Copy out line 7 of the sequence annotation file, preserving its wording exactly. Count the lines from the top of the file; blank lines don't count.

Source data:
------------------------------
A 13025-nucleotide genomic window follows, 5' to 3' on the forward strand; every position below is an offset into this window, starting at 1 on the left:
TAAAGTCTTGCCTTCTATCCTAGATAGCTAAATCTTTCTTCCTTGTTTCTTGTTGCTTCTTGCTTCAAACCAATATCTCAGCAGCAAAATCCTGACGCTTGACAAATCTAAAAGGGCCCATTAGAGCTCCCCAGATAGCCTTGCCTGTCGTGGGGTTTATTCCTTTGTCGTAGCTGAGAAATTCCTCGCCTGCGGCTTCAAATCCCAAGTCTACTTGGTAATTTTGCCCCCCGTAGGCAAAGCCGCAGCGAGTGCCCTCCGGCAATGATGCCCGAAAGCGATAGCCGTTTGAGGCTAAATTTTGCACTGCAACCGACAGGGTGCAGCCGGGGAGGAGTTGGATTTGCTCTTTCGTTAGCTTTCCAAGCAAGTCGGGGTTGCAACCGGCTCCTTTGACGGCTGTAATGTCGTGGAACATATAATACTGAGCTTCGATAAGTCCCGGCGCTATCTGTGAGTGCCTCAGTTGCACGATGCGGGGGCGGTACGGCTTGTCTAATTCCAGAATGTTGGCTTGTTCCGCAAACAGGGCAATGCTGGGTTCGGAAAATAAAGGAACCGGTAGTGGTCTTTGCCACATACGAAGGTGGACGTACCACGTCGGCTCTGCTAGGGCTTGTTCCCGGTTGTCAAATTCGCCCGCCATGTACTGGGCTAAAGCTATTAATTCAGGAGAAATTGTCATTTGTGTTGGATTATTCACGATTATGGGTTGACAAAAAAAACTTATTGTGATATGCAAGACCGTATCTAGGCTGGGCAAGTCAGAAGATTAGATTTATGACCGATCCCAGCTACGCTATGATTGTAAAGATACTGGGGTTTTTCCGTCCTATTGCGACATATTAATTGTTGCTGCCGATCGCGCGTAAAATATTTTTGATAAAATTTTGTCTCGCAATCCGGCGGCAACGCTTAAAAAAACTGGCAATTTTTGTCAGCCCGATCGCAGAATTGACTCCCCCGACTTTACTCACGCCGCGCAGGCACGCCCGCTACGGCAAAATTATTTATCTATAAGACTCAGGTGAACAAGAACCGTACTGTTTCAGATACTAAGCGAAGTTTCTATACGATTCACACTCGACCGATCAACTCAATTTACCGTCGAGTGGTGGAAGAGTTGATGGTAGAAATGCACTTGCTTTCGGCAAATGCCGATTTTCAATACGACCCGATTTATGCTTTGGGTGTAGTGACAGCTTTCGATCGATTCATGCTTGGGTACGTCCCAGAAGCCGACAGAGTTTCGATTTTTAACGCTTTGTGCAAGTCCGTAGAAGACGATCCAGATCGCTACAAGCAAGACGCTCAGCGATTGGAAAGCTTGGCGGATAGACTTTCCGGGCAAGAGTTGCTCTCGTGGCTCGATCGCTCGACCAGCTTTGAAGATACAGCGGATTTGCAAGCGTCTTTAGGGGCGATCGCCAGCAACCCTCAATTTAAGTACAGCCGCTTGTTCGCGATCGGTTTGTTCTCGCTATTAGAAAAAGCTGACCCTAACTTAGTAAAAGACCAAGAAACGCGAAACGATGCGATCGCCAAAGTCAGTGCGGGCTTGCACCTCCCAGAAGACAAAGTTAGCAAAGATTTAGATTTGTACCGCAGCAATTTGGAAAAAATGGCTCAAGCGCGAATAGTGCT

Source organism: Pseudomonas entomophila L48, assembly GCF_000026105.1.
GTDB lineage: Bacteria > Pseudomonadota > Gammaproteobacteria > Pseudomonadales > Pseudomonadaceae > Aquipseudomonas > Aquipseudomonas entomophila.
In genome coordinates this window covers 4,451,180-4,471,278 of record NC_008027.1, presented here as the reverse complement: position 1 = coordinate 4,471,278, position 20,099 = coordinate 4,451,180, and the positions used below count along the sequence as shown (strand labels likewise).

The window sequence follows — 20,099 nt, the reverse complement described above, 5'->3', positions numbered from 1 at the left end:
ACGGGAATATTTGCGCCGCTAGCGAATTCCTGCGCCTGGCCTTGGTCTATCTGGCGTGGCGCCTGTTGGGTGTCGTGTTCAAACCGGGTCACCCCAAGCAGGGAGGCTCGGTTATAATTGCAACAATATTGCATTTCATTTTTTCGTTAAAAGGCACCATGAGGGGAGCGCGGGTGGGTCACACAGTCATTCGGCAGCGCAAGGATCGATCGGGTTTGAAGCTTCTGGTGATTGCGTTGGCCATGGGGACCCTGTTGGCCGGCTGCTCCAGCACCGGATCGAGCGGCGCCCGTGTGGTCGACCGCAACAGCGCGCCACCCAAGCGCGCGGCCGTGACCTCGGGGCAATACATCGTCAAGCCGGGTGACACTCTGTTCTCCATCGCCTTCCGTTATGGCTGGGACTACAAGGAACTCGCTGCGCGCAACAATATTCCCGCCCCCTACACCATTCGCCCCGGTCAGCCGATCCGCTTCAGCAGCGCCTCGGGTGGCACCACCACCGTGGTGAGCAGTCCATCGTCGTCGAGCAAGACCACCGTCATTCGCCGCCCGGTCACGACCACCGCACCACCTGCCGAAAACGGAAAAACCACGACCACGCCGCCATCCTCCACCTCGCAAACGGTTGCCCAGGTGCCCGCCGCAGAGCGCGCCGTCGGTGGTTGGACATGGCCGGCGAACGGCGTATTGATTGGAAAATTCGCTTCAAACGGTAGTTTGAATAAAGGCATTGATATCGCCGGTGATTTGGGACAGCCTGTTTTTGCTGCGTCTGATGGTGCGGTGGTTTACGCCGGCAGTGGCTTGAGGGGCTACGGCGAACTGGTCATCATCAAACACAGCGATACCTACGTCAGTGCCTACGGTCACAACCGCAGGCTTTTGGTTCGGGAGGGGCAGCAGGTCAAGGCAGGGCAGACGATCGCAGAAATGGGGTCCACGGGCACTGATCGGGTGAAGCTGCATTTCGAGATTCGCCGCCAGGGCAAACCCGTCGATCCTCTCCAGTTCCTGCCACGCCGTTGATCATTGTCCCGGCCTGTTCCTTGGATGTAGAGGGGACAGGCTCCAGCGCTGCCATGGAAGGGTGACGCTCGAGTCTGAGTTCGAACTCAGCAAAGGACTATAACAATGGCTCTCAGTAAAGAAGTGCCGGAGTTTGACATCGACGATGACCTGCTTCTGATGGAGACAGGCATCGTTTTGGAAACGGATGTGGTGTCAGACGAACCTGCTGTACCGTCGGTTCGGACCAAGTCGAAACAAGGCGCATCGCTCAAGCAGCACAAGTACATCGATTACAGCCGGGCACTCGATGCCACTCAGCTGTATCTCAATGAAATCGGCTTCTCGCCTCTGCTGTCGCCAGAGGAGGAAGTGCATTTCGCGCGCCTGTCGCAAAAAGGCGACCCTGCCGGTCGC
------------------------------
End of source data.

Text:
ACGGGAATATTTGCGCCGCTAGCGAATTCCTGCGCCTGGCCTTGGTCTATCTGGCGTGGCGCCTGTTGGGTGTCGTGTTCAAACCGGGTCACCCCAAGCAGGGAGGCTCGGTTATAATTGCAACAATATTGCATTTCATTTTTTCGTTAAAAGGCACCATGAGGGGAGCGCGGGTGGGTCACACAGTCATTCGGCAGCGCAAGGATCGATCGGGTTTGAAGCTTCTGGTGATTGCGTTGGCCATGGGGACCCTGTTGGCCGGCTGCTCCAGCACCGGATCGAGCGGCGCCCGTGTGGTCGACCGCAACAGCGCGCCACCCAAGCGCGCGGCCGTGACCTCGGGGCAATACATCGTCAAGCCGGGTGACACTCTGTTCTCCATCGCCTTCCGTTATGGCTGGGACTACAAGGAACTCGCTGCGCGCAACAATATTCCCGCCCCCTACACCATTCGCCCCGGTCAGCCGATCCGCTTCAGCAGCGCCTCGGGTGGCACCACCACCGTGGTGAGCAGTCCATCGTCGTCGAGCAAGACCACCGTCATTCGCCGCCCGGTCACGACCACCGCACCACCTGCCGAAAACGGAAAAACCACGACCACGCCGCCATCCTCCACCTCGCAAACGGTTGCCCAGGTGCCCGCCGCAGAGCGCGCCGTCGGTGGTTGGACATGGCCGGCGAACGGCGTATTGATTGGAAAATTCGCTTCAAACGGTAGTTTGAATAAAGGCATTGATATCGCCGGTGATTTGGGACAGCCTGTTTTTGCTGCGTCTGATGGTGCGGTGGTTTACGCCGGCAGTGGCTTGAGGGGCTACGGCGAACTGGTCATCATCAAACACAGCGATACCTACGTCAGTGCCTACGGTCACAACCGCAGGCTTTTGGTTCGGGAGGGGCAGCAGGTCAAGGCAGGGCAGACGATCGCAGAAATGGGGTCCACGGGCACTGATCGGGTGAAGCTGCATTTCGAGATTCGCCGCCAGGGCAAACCCGTCGATCCTCTCCAGTTCCTGCCACGCCGTTGATCATTGTCCCGGCCTGTTCCTTGGATGTAGAGGGGACAGGCTCCAGCGCTGCCATGGAAGGGTGACGCTCGAGTCTGAGTTCGAACTCAGCAAAGGACTATAACAATGGCTCTCAGTAAAGAAGTGCCGGAGTTTGACATCGACGATGACCTGCTTCTGATGGAGACAGGCATCGTTTTGGAAACGGATGTGGTGTCAGACGAACCTGCTGTACCGTCGGTTCGGACCAAGTCGAAACAAGGCGCATCGCTCAAGCAGCACAAGTACATCGATTACAGCCGGGCACTCGATGCCACTCAGCTGTATCTCAATGAAATCGGCTTCTCGCCTCTGCTGTCGCCAGAGGAGGAAGTGCATTTCGCGCGCCTGTCGCAAAAAGGCGACCCTGCCGGTCGC